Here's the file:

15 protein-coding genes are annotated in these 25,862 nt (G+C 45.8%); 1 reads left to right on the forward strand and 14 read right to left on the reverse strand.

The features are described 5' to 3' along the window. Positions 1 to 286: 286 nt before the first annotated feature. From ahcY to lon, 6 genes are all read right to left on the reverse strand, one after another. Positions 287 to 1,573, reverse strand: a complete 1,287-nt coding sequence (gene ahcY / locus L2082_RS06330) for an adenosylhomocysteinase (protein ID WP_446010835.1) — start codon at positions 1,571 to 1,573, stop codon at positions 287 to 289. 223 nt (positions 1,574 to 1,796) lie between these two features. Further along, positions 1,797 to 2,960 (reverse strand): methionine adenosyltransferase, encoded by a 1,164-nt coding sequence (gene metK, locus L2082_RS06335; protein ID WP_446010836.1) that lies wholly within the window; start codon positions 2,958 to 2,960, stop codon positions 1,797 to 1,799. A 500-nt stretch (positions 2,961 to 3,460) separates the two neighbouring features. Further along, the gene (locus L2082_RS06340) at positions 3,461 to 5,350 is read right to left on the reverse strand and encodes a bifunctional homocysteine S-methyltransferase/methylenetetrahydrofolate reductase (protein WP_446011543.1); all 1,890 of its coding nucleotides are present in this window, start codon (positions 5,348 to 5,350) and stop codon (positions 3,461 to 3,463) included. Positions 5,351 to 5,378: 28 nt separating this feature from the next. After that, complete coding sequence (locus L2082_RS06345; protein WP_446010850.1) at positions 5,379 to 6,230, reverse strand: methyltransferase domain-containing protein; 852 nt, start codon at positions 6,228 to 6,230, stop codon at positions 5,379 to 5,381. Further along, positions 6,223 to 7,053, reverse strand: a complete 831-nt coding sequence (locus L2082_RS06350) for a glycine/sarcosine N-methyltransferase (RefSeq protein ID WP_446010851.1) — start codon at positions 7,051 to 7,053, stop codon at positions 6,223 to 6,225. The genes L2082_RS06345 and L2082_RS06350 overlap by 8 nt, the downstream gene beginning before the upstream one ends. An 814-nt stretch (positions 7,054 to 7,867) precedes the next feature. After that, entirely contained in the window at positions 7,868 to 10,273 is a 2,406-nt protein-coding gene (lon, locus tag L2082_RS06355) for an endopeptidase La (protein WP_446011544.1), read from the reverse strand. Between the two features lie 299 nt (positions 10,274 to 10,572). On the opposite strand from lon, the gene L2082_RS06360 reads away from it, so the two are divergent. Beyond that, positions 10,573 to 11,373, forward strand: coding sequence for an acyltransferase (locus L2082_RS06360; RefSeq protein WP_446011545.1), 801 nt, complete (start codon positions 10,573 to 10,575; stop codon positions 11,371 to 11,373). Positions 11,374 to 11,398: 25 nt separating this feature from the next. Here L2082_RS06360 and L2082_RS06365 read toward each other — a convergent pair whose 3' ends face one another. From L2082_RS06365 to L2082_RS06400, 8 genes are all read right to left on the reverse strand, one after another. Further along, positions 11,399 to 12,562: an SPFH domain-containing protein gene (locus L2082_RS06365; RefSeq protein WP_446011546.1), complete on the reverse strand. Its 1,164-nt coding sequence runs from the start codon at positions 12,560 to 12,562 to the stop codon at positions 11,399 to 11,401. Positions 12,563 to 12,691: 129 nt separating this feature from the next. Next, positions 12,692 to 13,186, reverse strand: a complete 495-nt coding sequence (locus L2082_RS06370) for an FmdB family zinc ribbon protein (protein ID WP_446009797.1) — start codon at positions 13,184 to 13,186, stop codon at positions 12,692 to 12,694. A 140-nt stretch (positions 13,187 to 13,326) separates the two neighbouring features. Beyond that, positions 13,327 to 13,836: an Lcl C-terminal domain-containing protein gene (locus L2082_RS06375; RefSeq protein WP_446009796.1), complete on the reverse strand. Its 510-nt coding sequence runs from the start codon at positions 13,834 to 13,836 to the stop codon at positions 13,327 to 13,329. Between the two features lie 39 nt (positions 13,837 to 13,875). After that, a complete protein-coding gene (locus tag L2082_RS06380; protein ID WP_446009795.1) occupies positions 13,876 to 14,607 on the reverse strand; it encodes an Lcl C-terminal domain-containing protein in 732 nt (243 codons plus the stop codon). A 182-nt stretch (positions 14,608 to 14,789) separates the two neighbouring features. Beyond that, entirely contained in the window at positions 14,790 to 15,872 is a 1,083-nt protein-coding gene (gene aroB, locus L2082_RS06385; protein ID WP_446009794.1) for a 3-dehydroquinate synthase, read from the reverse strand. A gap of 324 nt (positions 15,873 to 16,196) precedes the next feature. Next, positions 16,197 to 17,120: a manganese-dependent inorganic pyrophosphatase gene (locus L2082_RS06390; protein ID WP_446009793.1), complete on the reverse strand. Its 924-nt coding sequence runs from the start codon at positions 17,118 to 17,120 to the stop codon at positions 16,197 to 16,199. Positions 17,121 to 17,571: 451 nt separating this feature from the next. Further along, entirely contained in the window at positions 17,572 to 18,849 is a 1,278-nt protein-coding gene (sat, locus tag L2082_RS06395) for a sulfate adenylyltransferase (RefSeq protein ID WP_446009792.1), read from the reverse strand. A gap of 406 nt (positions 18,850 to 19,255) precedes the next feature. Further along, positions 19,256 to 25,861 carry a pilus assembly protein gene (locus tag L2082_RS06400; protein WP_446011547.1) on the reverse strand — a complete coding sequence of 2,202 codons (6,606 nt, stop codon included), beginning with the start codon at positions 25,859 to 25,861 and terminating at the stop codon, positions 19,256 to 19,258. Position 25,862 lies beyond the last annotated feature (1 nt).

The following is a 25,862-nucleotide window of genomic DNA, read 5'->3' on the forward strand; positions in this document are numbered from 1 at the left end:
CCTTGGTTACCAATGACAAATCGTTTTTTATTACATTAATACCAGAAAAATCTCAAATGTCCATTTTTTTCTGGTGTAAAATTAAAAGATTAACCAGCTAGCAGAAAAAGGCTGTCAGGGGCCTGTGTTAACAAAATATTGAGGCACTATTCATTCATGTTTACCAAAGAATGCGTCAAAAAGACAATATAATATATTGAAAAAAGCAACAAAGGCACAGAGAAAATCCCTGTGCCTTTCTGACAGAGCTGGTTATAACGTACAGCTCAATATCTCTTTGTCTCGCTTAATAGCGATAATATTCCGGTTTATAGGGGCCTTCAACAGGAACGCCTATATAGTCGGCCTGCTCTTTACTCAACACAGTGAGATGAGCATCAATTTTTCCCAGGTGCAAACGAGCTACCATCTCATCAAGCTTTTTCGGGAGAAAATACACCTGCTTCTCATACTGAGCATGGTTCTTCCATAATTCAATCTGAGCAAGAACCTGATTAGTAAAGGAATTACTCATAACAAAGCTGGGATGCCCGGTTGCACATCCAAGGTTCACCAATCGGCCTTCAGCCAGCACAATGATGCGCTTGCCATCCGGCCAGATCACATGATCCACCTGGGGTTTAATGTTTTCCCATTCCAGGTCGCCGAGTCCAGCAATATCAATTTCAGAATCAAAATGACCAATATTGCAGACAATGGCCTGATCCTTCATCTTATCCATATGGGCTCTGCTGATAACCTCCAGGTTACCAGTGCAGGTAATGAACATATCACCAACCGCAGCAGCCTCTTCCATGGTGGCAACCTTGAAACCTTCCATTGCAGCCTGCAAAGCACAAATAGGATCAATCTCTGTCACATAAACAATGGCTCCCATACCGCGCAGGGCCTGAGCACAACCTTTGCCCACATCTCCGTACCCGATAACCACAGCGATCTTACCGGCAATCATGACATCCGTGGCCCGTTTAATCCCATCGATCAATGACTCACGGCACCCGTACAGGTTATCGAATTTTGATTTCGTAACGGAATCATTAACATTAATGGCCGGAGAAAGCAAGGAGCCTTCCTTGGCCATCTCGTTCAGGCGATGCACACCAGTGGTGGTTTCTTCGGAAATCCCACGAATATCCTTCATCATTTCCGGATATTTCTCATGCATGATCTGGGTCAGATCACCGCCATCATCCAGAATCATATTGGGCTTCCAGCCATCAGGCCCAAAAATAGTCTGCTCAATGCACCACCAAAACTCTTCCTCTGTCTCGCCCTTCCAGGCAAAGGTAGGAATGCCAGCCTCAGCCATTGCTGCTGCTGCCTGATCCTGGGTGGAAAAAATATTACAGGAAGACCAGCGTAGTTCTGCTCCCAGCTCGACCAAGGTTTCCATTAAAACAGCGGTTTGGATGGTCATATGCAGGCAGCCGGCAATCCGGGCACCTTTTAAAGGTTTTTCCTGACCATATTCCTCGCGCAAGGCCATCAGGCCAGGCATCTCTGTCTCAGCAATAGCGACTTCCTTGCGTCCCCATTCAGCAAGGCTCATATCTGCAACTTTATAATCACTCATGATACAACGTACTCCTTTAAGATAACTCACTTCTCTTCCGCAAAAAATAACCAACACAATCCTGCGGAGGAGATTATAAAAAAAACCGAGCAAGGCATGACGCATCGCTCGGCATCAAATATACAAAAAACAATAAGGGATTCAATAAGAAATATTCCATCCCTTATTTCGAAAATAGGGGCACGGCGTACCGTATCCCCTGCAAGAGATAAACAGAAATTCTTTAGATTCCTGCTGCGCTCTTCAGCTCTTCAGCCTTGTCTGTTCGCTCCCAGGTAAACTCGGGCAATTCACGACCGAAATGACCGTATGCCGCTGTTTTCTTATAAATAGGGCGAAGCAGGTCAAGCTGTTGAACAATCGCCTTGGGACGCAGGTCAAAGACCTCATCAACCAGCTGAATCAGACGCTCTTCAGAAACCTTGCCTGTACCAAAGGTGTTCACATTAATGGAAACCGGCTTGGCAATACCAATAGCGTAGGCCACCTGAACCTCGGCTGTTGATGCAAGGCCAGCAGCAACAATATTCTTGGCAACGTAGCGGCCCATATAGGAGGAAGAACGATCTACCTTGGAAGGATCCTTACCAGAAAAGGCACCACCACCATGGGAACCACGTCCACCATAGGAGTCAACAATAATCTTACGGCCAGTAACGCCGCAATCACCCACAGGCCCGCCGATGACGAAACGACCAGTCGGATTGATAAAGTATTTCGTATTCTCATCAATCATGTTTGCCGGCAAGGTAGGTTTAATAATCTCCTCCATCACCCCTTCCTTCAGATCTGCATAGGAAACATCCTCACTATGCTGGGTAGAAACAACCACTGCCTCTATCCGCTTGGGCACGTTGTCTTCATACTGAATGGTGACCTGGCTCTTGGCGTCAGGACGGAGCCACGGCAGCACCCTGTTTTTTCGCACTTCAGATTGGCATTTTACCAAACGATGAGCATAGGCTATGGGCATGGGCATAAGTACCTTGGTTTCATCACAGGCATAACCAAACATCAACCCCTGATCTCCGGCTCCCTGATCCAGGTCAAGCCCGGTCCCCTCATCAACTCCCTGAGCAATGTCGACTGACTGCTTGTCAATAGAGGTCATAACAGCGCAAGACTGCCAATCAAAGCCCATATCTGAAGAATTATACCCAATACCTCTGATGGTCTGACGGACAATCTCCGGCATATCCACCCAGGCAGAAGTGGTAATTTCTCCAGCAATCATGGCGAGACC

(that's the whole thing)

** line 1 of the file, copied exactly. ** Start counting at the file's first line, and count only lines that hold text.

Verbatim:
15 protein-coding genes are annotated in these 25,862 nt (G+C 45.8%); 1 reads left to right on the forward strand and 14 read right to left on the reverse strand.